We explore some of Wikipedia’s oddities in our 6,244,127-week series, Wiki Wormhole.
This week’s entry: 1916 Cumberland vs. Georgia Tech Football Game
What it’s about: Are you ready for some football? Because in 1916, Cumberland College was decidedly not, as in the leather-helmet era of football, when 6-0 was considered a rousing game, the Cumberland Bulldogs lost to the Georgia Tech Engineers by a remarkable 222-0, still the most lopsided game in the history of football. To put things in perspective, the biggest blowout in NFL history was when Chicago beat Washington 73-0 in the 1940 title game.
Biggest controversy: Cumberland had to be coerced into even showing up for the game. The Lebanon, Tennessee-based college had shuttered its football program before the season started, but they were still contracted to play Georgia Tech, and Tech coach and trophy namesake John Heisman insisted they meet their obligation. Voiding the contract would mean a $3,000 forfeit (almost $76,000 in today’s money), and Heisman sweetened the pot by paying them $500 “and an all-expenses-paid trip to Atlanta” to play the game.
Rumor has it Heisman was out for revenge, as Cumberland had embarrassed Georgia Tech’s baseball team (which Heisman also coached) earlier that year, beating them 22-0 in a game in which Cumberland was alleged to have used professional players as ringers. It’s thought Heisman ran up the score to 222 as pointed revenge for that 22-0 loss. College football teams were also ranked based on points scored, so beating up on a weak opponent was a good way to become a top-ranked team.
Strangest fact: Cumberland’s football team was primarily made up of law students. As the school no longer had a football program, they asked the baseball team’s student manager to recruit some players, and he asked his fraternity brothers and fellow law students. The manager, George E. Allen, graduated with a law degree and went on to be a “political operative and crony” for FDR, Truman, and Eisenhower. He was also named head football coach for the duration of that one game, which has to give him the worst lifetime record in the history of coaching any sport.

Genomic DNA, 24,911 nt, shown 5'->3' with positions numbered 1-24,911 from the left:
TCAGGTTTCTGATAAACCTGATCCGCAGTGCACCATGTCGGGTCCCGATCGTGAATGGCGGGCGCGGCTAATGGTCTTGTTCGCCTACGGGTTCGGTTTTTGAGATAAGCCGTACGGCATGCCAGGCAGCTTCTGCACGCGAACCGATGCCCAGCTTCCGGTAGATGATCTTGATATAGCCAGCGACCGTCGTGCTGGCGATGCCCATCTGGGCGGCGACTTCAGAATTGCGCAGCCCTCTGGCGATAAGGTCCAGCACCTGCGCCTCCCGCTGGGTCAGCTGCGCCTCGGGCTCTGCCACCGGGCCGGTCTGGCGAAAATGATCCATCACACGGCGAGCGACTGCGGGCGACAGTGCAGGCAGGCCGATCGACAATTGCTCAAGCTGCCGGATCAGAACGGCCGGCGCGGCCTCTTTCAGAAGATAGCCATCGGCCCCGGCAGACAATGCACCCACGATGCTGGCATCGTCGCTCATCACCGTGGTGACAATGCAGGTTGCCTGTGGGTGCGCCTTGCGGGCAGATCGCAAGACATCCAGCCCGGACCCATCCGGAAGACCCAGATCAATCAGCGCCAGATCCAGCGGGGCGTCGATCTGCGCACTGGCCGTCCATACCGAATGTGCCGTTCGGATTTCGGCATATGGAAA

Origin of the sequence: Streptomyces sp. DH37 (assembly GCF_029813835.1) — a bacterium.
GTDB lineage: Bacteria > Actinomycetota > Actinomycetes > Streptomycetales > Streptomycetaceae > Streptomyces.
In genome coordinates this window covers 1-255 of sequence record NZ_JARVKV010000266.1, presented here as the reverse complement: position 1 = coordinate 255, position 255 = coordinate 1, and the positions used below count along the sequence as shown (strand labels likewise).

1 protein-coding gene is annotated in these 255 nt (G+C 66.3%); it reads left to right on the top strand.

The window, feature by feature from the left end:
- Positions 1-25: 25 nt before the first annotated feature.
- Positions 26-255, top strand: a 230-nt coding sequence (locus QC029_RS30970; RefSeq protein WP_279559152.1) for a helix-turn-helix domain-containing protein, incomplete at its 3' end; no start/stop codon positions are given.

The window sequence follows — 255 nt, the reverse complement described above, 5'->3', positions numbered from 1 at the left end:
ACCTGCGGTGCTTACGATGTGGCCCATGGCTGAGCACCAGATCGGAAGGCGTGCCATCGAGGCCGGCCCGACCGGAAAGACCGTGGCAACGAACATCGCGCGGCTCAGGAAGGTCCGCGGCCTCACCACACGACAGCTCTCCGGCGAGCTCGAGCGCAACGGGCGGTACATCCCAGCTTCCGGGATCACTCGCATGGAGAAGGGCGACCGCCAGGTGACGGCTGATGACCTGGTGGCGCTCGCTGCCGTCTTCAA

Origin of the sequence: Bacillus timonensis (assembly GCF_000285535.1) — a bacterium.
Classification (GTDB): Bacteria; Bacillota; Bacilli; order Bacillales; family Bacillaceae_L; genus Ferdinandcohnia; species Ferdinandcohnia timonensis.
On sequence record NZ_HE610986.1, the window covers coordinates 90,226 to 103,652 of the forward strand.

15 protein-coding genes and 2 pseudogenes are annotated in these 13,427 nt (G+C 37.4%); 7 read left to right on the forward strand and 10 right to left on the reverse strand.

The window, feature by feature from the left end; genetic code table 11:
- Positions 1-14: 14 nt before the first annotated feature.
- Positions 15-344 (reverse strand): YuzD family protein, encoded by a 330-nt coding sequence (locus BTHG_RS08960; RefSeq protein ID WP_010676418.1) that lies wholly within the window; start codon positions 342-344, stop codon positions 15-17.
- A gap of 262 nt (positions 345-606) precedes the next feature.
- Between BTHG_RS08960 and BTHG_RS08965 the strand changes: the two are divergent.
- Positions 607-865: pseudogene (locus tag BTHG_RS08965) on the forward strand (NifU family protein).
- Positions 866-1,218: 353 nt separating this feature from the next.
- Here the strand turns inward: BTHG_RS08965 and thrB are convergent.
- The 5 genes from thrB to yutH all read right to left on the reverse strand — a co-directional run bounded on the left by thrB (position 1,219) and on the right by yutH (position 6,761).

Thing we were happiest to learn: Heisman eventually took it easy on ’em. After a tongue-in-cheek halftime speech, in which he told his players, “You just can’t tell what those Cumberland players have up their sleeves. They may spring a surprise. Be alert, men!”, he agreed to shortening the third and fourth quarters to 12 minutes instead of 15, so Cumberland’s suffering would be over faster.
Thing we were unhappiest to learn: Football used to be even worse at protecting their players from injury. Cumberland QB Edwards (no first name given) was taken off the field with concussions three times during the game. Cumberland’s only effective play was a blocked extra point, which they managed by forming a human pyramid, but Vichy Woods, the player at the top, “suffered a gruesome facial injury.” It’s not clear that he blocked the ball with his face, but that seems to be the likeliest explanation.
Also noteworthy: You can safely skip this section if you’re not familiar with football stats, but if you are, the stats are remarkable. Georgia Tech rushed for a total of 922 yards and 32 TDs. To put that in perspective, the 2020 Engineers rushed for 1,908 yards and 18 TDs in ten games. Also, Wikipedia lists 26 rushing attempts, which seems low given the 32 touchdowns. Cumberland’s running game was, shall we say, less successful, as they managed -42 yards and 9 fumbles lost. However, they led the game in passing, as Georgia Tech did not throw a pass. Edwards the first-name-less QB threw 18 passes for Cumberland—two landed in the hands of his own receivers, for a total of 14 yards. Six more were intercepted by Georgia Tech. All in all, Wikipedia estimates that Cumberland were in their own territory for 97% of the game.
Best link to elsewhere on Wikipedia: Games as lopsided as Cumberland-Georgia Tech are rare enough that the very concept of running up the score has its own page, including a list of memorably one-sided games from pro and college sports.
Further Down the Wormhole: Wikipedia includes a tragic footnote on one of the Cumberland players, Dow R. Cope—not long after the game, he enlisted in the U.S. Army Signal Corps, and died in a plane crash while serving in France during WWI. The Signal Corps were established during the Civil War, and run the all-important communications network the military relies on. Signal Corps vets who went on to fame post-service include Frank Capra, John Cheever, Tony Randall, Senator Frank Lautenberg, Supreme Court Justice Samuel Alito, and Stan Lee.
Lee is, of course, a towering figure in pop culture, having served as lead editor and writer of Marvel Comics during an era in which he (alongside artists and co-writers Jack Kirby and Steve Ditko) created countless iconic comic book characters, who have now become iconic movie characters under the banner of the Marvel Cinematic Universe. After a COVID-related pause of nearly two years, the MCU’s “Phase Four” is set to begin later this year, with a slate of films that includes the Sam Raimi-directed Doctor Strange In The Multiverse Of Madness. Raimi is a natural choice to direct a Marvel movie, as he helped usher in the modern superhero epic with his Spider-Man series in the early 2000s. But Raimi has also missed several opportunities to direct superheroes in the past, as he had pitched a Thor movie in 1990, was considered for Batman Forever, and developed and abandoned The Shadow and Spider-Man 4 through 6. We’ll look at the remarkably long list of Sam Raimi’s Unrealized Projects next week.